An Aberdeen family who adopted a service dog trained to help dementia sufferers said they don’t know where they would be without him.
Jeannette and Jon King, who live in Bridge of Don, adopted three-and-a-half year old black Labrador Lenny in August through Alzheimer Scotland and Dogs for Good’s Dementia Dogs initiative.
The scheme is in pilot stages in Scotland and Australia and explores the practical, emotional and social ways dogs can help people live well alongside dementia at home and in the community.
The dogs undergo two years of specialised training, starting at eight weeks old.
Jon, 76, was diagnosed with Alzheimer’s in 2016, and the couple first got involved with the scheme after being sent details by their family.
As Jon, who also has severe clinical depression, had previously had dogs when he was younger, it was recommended by his psychiatrist that the couple consider getting one.
After a lengthy application process, they were delighted to hear that they had been accepted.
Jeannette, 73, said: “When someone gets diagnosed with Alzheimer’s you feel like your whole world is closing in on you.
“Having Lenny has opened up a whole new world to us. That’s something I never expected at this stage of our lives. We are so, so grateful.
“The three of us are a team. We’ve only had him since August but it feels like we’ve always had him.
“I’d never had a dog and had never wanted a dog so I wasn’t jumping up and down with excitement to start with, but I knew it would be good for Jon to have a dog.
“We met them at the Dementia Resources Centre on King Street and I was surprised by how well behaved they were.
“If you get a dementia dog you’re not just getting a dog; you get this incredible support team, and for the first week we had Lenny, the dog trainer came every day to train him.”
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Lenny, as well as offering companionship, encourages the couple to take regular walks which is beneficial to health.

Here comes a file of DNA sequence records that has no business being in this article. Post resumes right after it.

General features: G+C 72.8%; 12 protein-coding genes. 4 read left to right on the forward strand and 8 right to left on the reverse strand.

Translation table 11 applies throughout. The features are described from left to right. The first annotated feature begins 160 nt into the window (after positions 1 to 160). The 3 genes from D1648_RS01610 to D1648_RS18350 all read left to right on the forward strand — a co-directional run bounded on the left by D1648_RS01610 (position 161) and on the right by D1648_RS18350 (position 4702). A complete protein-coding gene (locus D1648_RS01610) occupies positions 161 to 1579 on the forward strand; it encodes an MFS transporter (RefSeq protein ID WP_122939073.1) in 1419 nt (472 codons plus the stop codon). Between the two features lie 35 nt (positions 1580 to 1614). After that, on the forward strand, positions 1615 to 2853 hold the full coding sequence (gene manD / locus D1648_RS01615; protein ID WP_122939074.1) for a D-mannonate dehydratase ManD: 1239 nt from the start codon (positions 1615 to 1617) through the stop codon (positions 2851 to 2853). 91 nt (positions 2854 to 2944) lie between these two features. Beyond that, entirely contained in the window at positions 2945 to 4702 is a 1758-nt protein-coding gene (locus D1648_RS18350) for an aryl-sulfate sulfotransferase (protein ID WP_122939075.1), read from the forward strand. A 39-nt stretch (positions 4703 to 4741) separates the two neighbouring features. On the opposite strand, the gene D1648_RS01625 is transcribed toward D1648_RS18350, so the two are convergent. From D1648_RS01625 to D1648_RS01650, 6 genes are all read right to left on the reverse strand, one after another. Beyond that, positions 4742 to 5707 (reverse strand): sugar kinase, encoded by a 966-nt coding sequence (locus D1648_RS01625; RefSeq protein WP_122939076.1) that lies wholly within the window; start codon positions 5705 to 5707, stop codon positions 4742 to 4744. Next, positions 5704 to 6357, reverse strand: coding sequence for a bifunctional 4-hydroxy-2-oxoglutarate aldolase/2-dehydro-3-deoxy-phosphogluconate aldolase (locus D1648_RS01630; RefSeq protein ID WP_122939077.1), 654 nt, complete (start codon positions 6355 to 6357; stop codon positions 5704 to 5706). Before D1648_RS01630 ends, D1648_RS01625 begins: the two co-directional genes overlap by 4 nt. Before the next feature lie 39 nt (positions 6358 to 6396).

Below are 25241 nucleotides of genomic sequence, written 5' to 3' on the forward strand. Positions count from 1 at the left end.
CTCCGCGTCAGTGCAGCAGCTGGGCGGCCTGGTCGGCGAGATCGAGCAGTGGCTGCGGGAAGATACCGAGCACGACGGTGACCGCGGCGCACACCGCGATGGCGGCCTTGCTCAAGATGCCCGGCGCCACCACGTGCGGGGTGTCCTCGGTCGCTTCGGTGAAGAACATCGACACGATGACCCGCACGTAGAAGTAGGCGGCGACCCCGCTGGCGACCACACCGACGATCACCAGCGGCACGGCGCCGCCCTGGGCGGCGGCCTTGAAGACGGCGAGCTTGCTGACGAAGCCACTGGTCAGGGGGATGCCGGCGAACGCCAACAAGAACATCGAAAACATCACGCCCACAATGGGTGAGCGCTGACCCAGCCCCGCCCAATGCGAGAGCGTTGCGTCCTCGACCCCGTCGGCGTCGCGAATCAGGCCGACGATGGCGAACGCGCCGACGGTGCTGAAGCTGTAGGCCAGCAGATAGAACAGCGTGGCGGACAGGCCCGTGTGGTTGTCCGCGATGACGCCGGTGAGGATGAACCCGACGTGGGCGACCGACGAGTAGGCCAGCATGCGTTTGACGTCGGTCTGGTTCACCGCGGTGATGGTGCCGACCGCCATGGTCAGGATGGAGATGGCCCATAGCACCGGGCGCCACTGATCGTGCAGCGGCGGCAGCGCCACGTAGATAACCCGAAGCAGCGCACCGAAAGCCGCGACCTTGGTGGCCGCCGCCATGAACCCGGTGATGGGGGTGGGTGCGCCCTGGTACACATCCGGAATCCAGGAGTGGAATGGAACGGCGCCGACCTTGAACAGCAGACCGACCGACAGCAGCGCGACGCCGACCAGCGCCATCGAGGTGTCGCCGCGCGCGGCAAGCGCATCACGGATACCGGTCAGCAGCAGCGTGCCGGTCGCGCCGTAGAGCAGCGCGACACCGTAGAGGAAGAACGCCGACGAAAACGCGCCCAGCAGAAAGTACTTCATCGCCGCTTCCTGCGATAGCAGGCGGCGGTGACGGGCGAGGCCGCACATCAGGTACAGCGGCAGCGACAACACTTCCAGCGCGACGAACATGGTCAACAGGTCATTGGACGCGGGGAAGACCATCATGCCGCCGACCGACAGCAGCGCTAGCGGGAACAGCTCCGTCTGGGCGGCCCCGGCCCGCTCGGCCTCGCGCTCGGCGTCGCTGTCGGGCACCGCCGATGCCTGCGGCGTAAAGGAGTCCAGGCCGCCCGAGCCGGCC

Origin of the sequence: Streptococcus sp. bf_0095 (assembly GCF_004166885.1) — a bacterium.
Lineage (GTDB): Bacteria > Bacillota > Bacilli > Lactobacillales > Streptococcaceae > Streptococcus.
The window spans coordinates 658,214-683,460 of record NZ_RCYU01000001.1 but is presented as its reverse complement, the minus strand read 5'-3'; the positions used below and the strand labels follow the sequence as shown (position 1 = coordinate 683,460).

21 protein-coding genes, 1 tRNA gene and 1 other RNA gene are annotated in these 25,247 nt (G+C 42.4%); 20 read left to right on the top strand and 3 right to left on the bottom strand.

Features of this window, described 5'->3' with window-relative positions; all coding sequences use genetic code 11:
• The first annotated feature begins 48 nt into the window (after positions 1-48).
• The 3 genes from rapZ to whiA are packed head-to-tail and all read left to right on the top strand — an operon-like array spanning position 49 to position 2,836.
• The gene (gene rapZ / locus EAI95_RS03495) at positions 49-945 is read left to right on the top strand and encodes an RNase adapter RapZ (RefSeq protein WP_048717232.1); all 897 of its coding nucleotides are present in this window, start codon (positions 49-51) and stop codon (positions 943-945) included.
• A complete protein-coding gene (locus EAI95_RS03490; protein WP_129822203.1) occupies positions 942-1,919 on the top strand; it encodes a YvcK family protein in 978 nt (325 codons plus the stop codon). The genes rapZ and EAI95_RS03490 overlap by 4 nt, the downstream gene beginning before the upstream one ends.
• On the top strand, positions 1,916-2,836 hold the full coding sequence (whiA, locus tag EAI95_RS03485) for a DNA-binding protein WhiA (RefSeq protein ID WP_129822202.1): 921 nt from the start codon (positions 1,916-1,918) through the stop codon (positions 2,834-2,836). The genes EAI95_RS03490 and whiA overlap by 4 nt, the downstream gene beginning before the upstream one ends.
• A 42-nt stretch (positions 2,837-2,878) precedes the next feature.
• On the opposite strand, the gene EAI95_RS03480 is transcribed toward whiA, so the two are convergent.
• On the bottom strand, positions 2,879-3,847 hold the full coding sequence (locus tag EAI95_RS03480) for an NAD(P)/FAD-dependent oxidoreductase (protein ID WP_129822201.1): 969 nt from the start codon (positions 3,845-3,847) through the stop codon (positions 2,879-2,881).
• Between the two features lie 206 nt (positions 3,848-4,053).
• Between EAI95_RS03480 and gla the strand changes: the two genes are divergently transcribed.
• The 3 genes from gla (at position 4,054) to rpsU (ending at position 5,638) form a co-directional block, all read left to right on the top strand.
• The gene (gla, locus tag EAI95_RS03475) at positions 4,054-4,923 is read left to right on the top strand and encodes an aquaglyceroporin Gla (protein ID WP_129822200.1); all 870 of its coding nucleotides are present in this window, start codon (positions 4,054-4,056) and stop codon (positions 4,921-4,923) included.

He is also trained to carry out tasks such as bring over a pouch with medication at a specific time each day to remind Jon to take his medicine.
Jeannette said: “Sometimes I feel like he does nothing and others I feel like he does everything.
“Sometimes Jon will be having a really bad day, but he always says he feels better after being out with Lenny, and that he had a really nice walk.
“We’ve lived in Aberdeen for 50 years, and in Bridge of Don for 40 years, and we’re seeing places we’ve never seen before.
“It’s amazing. We’re making new, important memories.
“When someone you love gets diagnosed with Alzheimer’s, getting a dog isn’t really the first thing you think about, but we’re allowed to take him anywhere, into cafes and shops. It’s a real pleasure having him.”
Fiona Corner, project manager at Dementia Dog, said: “It is wonderful to see how trained dementia assistance dogs, such as Lenny, can make a truly life-changing difference for the families we support across Scotland.
“The dogs not only help keep a structured sense of purpose and daily routine in the home, they become a social bridge for reducing isolation and feeling of renewed confidence and importantly help bring families closer together to share the joy that only a dog can bring.
“We are also developing therapy programmes in the community for people with a diagnosis of dementia who may not be able to have their own dog full-time.
“As a charitable project, we are so grateful for any future public support to help us grow and help more families like Jon and Jeanette.”
For more information on the project, visit dementiadog.org